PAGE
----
Pay-and-Chase Is a Losing Game
After improper entitlement checks are sent out, the process for retrieving those funds—even if fraud is proven—is time-consuming, costly and often ineffective. Therefore, it stands to reason that the problem of improper payments must be solved before the checks are issued. To accomplish this, state and federal agencies would benefit from establishing and executing several layers of data-enabled anti-fraud measures.
Of course, as anti-fraud measures improve, so do the tools and techniques used by fraudsters. With a continuously evolving risk environment, one difficult to fight, what can be done?
Compare Inter-Agency Data
One obstacle raised in the defunct “Deceased People Act” was that the government agencies responsible for entitlement checks did not have proper or sufficient access to death records. Continuing the example of unemployment insurance (UI) from above, if agencies worked together to compare data and ensure accuracy of information, data analysis software would be able to find indicators that certain recipients are ineligible for such payments. For example, analysts could:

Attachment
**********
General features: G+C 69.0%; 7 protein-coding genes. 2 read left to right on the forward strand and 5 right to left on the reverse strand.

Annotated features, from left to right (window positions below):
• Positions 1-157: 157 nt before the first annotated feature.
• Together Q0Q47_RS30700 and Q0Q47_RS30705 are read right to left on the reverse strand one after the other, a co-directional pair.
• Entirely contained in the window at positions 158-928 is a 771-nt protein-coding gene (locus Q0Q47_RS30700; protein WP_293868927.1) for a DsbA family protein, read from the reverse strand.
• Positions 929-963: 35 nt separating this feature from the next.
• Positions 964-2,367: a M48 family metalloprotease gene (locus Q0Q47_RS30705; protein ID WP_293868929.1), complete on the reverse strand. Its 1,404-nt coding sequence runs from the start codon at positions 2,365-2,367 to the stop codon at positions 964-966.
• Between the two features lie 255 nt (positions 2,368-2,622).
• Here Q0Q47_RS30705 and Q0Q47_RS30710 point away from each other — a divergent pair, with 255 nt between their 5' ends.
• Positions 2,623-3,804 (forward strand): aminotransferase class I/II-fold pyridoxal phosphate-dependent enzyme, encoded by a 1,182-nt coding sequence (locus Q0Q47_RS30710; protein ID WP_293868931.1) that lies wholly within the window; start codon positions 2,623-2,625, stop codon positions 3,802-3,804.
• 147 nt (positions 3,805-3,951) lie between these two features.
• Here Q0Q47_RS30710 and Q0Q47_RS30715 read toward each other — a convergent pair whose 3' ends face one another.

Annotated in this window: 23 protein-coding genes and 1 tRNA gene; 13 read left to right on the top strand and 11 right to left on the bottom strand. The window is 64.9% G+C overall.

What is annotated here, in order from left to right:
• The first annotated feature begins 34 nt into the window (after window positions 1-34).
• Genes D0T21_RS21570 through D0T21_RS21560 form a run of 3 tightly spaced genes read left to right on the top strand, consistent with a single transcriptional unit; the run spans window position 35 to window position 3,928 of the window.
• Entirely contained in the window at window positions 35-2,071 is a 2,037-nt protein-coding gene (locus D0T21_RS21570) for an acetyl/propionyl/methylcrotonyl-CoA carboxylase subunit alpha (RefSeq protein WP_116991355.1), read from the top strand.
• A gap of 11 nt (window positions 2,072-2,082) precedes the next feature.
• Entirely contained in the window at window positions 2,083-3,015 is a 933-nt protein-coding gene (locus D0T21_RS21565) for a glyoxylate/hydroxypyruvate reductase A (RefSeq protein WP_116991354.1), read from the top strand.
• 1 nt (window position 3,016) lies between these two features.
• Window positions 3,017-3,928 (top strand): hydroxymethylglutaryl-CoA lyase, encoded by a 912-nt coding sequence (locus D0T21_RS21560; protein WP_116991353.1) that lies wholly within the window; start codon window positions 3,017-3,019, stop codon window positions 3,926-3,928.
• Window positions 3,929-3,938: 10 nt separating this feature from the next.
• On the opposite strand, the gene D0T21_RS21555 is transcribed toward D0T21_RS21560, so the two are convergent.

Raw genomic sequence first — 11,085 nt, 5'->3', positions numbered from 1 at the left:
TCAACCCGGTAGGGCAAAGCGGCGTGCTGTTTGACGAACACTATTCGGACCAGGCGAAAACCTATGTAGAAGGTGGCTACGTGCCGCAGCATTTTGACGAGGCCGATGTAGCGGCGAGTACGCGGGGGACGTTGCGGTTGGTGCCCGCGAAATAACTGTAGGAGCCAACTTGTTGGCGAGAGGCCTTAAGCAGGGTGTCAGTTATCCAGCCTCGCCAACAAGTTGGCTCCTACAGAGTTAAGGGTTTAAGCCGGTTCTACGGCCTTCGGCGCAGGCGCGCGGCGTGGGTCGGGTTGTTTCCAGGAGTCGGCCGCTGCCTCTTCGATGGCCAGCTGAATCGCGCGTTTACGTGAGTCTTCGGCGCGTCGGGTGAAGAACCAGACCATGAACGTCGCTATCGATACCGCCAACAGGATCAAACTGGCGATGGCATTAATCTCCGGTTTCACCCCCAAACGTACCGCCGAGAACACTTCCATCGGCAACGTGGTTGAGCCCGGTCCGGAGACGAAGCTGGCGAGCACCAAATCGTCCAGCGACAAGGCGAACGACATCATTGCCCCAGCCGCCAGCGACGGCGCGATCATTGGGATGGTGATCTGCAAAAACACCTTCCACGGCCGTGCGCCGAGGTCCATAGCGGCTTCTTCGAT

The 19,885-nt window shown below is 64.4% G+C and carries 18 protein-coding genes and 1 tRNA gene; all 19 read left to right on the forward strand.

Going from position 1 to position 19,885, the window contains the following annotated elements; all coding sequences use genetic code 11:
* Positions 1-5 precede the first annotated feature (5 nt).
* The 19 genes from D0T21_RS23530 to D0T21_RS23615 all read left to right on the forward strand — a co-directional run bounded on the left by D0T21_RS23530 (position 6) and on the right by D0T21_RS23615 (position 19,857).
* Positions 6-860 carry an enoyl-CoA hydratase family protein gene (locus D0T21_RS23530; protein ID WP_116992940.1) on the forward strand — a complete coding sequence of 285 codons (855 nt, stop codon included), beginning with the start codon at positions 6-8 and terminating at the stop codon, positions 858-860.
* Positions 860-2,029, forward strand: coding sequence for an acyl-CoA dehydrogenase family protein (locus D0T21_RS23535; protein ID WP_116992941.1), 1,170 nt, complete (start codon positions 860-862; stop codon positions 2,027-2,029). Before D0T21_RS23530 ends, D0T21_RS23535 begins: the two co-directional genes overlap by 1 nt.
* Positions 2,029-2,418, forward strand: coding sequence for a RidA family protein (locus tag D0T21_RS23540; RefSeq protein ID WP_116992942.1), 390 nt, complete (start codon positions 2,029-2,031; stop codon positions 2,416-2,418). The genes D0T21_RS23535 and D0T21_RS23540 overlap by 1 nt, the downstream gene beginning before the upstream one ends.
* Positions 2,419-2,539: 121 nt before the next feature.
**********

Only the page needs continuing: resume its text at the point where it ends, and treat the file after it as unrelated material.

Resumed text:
- Check for duplicate claims by identifying multiple addresses for the same SSN in a given timeframe.
- Compare claimant details against other databases, such as the National Directory of New Hires or State Directory of New Hires, to identify unreported earnings or existing employment.
- Match UI claimant data with data from registries of deceased individuals in State Vital Records Department databases.
- Analyze prison records to cross-match UI claimants.
- Verify claims and claimant data with Department of Motor Vehicle records.
- Identify claims using foreign IP addresses or “hot” IP addresses known for fraudulent claims.
Using these data tests has the potential to uncover millions of dollars in improper or fraudulent
payments. For example, one U.S. state that implemented a program that matched claims information to a database of state employees found that 160 current employees were receiving improper payments totaling more than $250,000. Using data analytics, another state was able to reduce the amount of improper payments in its system by $25 million.